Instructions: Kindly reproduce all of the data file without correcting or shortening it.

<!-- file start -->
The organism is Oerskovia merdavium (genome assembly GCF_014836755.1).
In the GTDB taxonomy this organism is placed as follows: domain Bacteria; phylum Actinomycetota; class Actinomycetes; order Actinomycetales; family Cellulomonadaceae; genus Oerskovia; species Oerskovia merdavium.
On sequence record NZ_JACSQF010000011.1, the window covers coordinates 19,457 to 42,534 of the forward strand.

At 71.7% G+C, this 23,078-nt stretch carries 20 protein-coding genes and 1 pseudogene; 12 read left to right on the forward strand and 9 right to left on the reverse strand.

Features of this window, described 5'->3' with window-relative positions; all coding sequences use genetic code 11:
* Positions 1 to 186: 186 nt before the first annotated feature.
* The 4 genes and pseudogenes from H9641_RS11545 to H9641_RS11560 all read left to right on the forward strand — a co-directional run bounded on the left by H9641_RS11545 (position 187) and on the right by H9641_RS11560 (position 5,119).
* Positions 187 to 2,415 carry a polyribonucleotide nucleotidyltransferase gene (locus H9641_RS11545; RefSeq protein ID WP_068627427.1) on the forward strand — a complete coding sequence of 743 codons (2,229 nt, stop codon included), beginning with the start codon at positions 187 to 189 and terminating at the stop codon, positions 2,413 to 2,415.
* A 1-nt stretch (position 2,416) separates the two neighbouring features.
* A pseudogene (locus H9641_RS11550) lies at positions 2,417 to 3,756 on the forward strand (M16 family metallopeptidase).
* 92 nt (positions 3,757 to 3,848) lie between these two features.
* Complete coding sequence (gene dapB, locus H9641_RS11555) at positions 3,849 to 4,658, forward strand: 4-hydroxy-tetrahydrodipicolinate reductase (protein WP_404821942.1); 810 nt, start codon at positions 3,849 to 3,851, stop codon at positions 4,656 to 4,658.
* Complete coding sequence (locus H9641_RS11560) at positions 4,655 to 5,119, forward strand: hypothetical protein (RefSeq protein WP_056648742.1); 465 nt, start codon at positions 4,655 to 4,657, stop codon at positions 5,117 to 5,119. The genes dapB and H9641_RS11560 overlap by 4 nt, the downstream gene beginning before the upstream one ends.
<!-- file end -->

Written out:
The organism is Oerskovia merdavium (genome assembly GCF_014836755.1).
In the GTDB taxonomy this organism is placed as follows: domain Bacteria; phylum Actinomycetota; class Actinomycetes; order Actinomycetales; family Cellulomonadaceae; genus Oerskovia; species Oerskovia merdavium.
On sequence record NZ_JACSQF010000011.1, the window covers coordinates 19,457 to 42,534 of the forward strand.

At 71.7% G+C, this 23,078-nt stretch carries 20 protein-coding genes and 1 pseudogene; 12 read left to right on the forward strand and 9 right to left on the reverse strand.

Features of this window, described 5'->3' with window-relative positions; all coding sequences use genetic code 11:
* Positions 1 to 186: 186 nt before the first annotated feature.
* The 4 genes and pseudogenes from H9641_RS11545 to H9641_RS11560 all read left to right on the forward strand — a co-directional run bounded on the left by H9641_RS11545 (position 187) and on the right by H9641_RS11560 (position 5,119).
* Positions 187 to 2,415 carry a polyribonucleotide nucleotidyltransferase gene (locus H9641_RS11545; RefSeq protein ID WP_068627427.1) on the forward strand — a complete coding sequence of 743 codons (2,229 nt, stop codon included), beginning with the start codon at positions 187 to 189 and terminating at the stop codon, positions 2,413 to 2,415.
* A 1-nt stretch (position 2,416) separates the two neighbouring features.
* A pseudogene (locus H9641_RS11550) lies at positions 2,417 to 3,756 on the forward strand (M16 family metallopeptidase).
* 92 nt (positions 3,757 to 3,848) lie between these two features.
* Complete coding sequence (gene dapB, locus H9641_RS11555) at positions 3,849 to 4,658, forward strand: 4-hydroxy-tetrahydrodipicolinate reductase (protein WP_404821942.1); 810 nt, start codon at positions 3,849 to 3,851, stop codon at positions 4,656 to 4,658.
* Complete coding sequence (locus H9641_RS11560) at positions 4,655 to 5,119, forward strand: hypothetical protein (RefSeq protein WP_056648742.1); 465 nt, start codon at positions 4,655 to 4,657, stop codon at positions 5,117 to 5,119. The genes dapB and H9641_RS11560 overlap by 4 nt, the downstream gene beginning before the upstream one ends.